Qi Wireless Charging Standard
- details and specifics about the Qi Wireless Charging Standard developed and promoted by the Wireless Power Consortium..
Qi, pronounced chee, has become the accepted standard for wireless charging.
In order to provide interoperability, a key requirement for wireless charging, it was necessary to develop a standard that could be adopted by the major manufacturers. In this way the Qi charging standard enables one charger to be used for devices from many different manufactures and in this way become an accepted approach. If different chargers were required, this would require many different chargers for different devices and lead to confusion in the marketplace.
Accordingly the Qi wireless charging standard has become the accepted solution.
The name Qi comes from Asian philosophy where it means "vital energy" which relates to wireless charging which can be seen as an intangible flow of power.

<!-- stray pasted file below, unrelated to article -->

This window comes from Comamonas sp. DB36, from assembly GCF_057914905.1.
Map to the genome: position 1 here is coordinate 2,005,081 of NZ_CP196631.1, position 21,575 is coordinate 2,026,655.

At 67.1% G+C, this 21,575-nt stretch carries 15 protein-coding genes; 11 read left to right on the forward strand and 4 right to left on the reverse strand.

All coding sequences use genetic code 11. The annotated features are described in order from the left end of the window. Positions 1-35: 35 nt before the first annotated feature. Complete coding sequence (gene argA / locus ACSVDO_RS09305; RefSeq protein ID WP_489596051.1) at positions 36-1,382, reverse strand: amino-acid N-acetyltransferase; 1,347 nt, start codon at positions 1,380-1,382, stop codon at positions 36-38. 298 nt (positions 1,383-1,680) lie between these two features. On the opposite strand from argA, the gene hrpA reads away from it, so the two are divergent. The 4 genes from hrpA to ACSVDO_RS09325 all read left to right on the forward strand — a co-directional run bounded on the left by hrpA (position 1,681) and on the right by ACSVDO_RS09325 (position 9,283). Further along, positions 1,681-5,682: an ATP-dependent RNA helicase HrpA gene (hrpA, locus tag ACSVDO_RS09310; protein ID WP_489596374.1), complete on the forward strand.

Wireless Power Consortium
In order to be able to provide a standard for wireless battery charging technology, an industry group called the Wireless Power Consortium was set up.
The Wireless Power Consortium held its first meeting in Hong Kong in December 2008. Since its inception its membership has grown from the eight initial companies to over 100.
In August 2009, the Wireless Power Consortium published the Qi low power specification, and then just a month later the first product was certified.
Under the auspices of the Wireless Power Consortium, the importance of wireless power has grown, with more companies taking the technology seriously. The first products using wireless power for their battery charging required the addition of an additional sleeve. However the first product with integrated Qi receivers for wireless battery charging were announced in March 2011.
Qi wireless charging standard basics.